U.S.-based company International Trucks is resuming sales of its brand new commercial vehicles in Russia despite a lull in demand on the Russian market.
Some of the ProStar trucks are already on their way to Russia and are already roadworthy, said Elissa Maurer, a spokeswoman for Navistar International Corporation, International's parent company.
She declined to name the number of trucks that International Trucks expects to export to Russia annually.
The company has supplied Russia with used trucks for the past five years through a dealer network in the country, selling 200 units last year alone, Mauer said in comments e-mailed Wednesday. It plans to carry on with the business.
A semi-knock-down kit assembly line for International Trucks operated at a plant near St. Petersburg before shutting down in 2007, Mauer said.
ProStar trucks are on display this week at the Comtrans exhibition of commercial vehicles at Crocus Expo.
More than 70,000 ProStar trucks are on the road in North America, Navistar said in a statement.
“Russia is experiencing economic growth, and we are excited to offer our customers a proven vehicle that can support them as their businesses grow,” Tom Clevinger, Navistar's global senior vice president, said in the statement.
Economic growth, however, is decelerating and could reach one of its lowest points. Russia's Economic Development Ministry downgraded its forecast recently to say that the economy would expand 1.8 percent this year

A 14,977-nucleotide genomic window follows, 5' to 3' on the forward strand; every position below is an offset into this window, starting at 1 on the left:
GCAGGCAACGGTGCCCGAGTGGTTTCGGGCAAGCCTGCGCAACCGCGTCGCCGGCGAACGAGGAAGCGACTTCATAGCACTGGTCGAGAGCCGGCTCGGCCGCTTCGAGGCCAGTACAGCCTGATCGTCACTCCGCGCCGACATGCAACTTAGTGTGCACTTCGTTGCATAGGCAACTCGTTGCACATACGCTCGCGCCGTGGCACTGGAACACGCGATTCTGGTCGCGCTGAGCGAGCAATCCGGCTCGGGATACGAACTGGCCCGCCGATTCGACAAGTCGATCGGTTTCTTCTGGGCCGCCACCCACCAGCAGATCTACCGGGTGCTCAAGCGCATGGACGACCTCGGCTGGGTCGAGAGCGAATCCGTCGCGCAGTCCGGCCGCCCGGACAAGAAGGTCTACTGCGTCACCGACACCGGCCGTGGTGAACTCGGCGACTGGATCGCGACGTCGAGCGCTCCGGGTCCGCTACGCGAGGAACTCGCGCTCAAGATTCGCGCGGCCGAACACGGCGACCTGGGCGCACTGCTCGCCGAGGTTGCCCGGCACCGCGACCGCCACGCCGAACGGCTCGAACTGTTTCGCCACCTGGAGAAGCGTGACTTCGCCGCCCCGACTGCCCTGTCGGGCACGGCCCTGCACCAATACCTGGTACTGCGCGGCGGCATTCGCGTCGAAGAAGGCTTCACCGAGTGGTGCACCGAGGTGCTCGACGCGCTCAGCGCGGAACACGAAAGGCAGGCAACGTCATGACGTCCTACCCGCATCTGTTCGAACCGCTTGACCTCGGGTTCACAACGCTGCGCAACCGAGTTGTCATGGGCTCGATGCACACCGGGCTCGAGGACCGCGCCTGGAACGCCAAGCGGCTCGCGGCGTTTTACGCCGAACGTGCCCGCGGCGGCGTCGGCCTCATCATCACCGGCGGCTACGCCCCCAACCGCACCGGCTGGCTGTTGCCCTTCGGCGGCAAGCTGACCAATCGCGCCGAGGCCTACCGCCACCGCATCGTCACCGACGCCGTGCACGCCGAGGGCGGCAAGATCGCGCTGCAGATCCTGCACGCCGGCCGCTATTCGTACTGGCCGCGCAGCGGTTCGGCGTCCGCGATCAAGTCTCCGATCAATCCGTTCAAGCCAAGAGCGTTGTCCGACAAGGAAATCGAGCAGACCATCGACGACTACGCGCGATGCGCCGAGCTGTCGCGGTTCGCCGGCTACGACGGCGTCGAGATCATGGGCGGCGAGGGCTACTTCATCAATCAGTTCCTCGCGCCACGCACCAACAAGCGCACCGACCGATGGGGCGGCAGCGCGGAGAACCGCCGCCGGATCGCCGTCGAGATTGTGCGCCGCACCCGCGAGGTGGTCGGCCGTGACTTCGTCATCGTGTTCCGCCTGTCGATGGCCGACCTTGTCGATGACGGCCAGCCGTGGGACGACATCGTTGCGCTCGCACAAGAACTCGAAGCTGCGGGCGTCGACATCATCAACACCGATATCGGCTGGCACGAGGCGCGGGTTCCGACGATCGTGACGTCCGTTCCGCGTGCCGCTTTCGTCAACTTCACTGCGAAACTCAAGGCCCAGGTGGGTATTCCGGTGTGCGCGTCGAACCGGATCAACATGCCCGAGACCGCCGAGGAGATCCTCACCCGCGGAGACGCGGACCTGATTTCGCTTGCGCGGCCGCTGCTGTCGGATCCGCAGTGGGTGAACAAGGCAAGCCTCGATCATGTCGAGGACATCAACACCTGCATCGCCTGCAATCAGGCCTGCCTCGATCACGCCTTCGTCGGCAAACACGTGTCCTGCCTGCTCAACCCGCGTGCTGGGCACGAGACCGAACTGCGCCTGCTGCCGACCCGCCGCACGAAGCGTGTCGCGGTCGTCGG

The Russian market for new commercial vehicles declined 11.4 percent to 145,000 units in the first six months of the year, compared to the same period last year, according to market researcher Avtostat.
Of that number, heavy trucks accounted for 38,700 units, which is a drop of 17 percent from the previous year.
Some foreign truck manufacturers hope to ramp up their sales, despite the ebbing tide. Japan's largest truck maker, Hino, plans to deliver 2,400 trucks to customers this year, up from 2,000 last year, Vedomosti reported Tuesday.
Part of the Toyota group, Hino will consider producing some of its vehicles in Russia — on its own or with a local partner — if sales here reach 5,000 units a year, the report said, citing the company's sales director in Russia, Yury Zorin.